You Were Never Really Here

Director: Lynne Ramsay

Starring: Joaquin Phoenix; Ekaterina Samsonov; John Doman; Judith Roberts; Frank Pando; Alex Manette; Alessandro Nivola

Words – Nathan Scatcherd

Based on the novella by Jonathan Ames, You Were Never Really Here is an unremittingly intense examination of a man not quite so much ‘on edge’ as ‘constantly dangling over the edge by his fingertips’.
Joaquin Phoenix is mesmerising as Joe, a deeply disturbed sad-eyed mountain of a man who rescues children from sex abuse rings with the aid of a hammer. He may save these kids from monstrous predators who would do them harm, but it’s painfully clear that Joe is seriously in need of rescuing himself.

The film has drawn comparisons to Taxi Driver, and these comparisons are somewhat apt (both follow a damaged, suicidal male loner living on the fringes of society; both feature a young girl who sparks a semblance of warmth in said protagonist; both inject their grimy street level sensibilities with moments which – without spoiling anything – are very much open to interpretation in regards to the fractured subjectivity of the protagonists’ POV).
However, whereas Taxi Driver is a slow-burning plunge into a seedy urban underbelly – a grim but steady descent into Hell – You Were Never Really Here is a full-on swan dive, dealing in sheer stomach-tightening, white knuckle intensity and extreme discomfort from its opening scene, constantly holding the tension wire taut. There are points in this movie where it feels difficult to draw breath. It may ostensibly be a psychological thriller or neo-noir character piece, but the way it deals with its themes of abuse, repression and inward, soul-deep desolation leave it feeling closer to an outright horror movie.

Despite some overly showy editing at points, Ramsay has crafted a film of otherwise impeccable control. Almost every second seems tailored to ratchet up the tension and disquiet, aided invaluably by some of the most powerful sound editing of recent memory.
Along with Jonny Greenwood’s haunting, menacing score – with its pulsing synths and percussive stabs – the seemingly innocuous sounds of a coffee pot brewing, or a car wing mirror being adjusted, become like sonic knives to the brain. We stay with Joe throughout, his rage and sadness and paranoia combining into an at times hallucinatory cocktail it’s difficult to sober up from even after the credits have rolled.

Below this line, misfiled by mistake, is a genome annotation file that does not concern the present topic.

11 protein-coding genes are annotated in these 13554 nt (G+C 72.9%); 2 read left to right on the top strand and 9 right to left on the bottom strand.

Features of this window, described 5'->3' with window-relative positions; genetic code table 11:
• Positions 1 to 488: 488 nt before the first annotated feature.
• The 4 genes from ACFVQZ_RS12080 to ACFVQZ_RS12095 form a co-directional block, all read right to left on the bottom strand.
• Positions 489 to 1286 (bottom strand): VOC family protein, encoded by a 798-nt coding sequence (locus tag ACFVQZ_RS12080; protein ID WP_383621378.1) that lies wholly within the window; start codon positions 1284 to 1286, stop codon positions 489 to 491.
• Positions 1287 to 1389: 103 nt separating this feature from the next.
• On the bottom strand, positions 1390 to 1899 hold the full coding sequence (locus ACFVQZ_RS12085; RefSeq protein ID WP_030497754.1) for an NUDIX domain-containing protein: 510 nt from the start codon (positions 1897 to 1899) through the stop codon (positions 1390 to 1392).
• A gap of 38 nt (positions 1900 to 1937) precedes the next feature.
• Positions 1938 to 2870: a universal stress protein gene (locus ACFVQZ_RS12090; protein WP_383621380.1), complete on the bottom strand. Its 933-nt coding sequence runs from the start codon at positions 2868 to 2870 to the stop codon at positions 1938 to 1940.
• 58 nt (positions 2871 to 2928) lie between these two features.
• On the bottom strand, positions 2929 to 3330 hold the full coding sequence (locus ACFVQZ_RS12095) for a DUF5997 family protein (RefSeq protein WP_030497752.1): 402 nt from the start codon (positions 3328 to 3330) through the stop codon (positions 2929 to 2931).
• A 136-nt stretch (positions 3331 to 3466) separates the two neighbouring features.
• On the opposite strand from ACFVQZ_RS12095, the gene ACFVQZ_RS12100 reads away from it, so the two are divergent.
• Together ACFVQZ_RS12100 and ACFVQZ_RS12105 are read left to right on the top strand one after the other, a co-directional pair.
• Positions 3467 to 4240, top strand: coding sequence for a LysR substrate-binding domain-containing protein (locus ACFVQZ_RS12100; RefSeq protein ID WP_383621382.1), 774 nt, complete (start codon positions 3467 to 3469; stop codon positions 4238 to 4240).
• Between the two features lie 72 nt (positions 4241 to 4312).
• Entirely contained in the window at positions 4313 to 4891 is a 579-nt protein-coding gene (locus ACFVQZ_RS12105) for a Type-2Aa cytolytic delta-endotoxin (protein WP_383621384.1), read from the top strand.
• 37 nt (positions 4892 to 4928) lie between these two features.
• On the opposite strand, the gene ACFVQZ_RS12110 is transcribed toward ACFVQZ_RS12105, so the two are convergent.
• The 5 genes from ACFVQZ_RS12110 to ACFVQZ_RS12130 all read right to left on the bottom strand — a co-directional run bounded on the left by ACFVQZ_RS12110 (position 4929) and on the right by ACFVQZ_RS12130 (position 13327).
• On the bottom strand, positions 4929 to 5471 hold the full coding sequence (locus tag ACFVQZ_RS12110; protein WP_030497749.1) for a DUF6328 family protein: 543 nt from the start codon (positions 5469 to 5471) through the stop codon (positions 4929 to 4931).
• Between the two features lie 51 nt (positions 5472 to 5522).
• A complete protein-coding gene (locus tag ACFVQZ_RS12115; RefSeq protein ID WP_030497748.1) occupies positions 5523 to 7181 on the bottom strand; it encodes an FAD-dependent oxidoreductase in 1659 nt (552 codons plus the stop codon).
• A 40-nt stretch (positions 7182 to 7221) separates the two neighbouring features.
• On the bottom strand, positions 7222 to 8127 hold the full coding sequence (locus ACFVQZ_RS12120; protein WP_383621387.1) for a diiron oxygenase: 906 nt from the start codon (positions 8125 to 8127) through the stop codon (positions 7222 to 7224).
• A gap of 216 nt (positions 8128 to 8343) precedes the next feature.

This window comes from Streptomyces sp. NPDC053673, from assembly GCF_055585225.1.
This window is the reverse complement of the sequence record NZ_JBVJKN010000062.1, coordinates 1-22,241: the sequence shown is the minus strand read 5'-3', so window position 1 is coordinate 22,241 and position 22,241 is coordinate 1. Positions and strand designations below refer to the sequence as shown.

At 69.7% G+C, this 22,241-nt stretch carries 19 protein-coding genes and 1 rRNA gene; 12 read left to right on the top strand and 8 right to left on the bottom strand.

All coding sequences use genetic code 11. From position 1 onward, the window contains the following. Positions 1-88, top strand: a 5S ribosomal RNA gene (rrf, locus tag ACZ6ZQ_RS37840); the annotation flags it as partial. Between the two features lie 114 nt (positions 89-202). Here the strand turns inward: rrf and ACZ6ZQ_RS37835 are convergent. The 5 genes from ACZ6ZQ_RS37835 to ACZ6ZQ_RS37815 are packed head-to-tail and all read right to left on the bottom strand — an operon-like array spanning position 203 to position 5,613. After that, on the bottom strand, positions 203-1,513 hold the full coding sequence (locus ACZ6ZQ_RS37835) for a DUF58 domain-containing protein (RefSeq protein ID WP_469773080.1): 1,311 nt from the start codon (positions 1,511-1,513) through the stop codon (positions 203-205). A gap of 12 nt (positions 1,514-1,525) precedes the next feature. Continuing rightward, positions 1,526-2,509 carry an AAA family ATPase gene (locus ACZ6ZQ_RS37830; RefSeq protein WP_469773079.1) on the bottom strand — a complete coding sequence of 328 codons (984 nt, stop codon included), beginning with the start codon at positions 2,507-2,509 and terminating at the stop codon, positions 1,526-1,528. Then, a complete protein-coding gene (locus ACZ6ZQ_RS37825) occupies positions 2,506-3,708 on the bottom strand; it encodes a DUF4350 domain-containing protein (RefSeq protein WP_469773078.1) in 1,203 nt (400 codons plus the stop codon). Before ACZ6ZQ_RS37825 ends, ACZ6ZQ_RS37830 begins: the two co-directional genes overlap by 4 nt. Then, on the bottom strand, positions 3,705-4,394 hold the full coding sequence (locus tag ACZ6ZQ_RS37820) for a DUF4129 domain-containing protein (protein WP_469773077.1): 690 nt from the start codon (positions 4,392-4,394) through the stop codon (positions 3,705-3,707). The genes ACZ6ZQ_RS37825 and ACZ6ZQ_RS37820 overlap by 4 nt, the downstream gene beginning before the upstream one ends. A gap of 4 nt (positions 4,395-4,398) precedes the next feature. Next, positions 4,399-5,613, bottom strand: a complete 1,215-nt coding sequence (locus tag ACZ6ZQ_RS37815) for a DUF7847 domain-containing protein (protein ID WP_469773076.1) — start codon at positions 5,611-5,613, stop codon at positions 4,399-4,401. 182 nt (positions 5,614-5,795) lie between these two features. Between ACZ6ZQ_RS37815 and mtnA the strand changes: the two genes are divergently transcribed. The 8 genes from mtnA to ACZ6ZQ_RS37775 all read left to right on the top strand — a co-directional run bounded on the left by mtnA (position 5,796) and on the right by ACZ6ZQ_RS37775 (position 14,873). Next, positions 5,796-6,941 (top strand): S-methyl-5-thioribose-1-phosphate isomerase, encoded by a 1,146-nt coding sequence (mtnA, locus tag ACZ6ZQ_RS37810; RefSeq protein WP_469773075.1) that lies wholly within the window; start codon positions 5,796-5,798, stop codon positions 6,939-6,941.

Phoenix’s performance really is something to behold; he lumbers like a bear, mumbling and wheezing, his tragic melancholy offset by moments of terrifying brutality. Violence is treated very deftly; we rarely even see it take place, Ramsay instead often choosing to only let us witness its messy aftermath, and what violence we do see is completely robbed of any of the catharsis we might expect from ‘cool movie vigilante’ action. Joe’s early assault on a ring of paedophiles, as he takes down several with his trusty hammer, is shown mostly through security camera footage, and in displaying it in such a detached, choppily edited manner it seems genuinely horrifying rather than gratifying (as many films would no doubt have presented the violent deaths of a bunch of child molesters).

The focus remains throughout not on any potentially dodgy vigilante fantasy, but on the steady degradation of a man’s soul. It is an utterly punishing experience… one I highly recommend.



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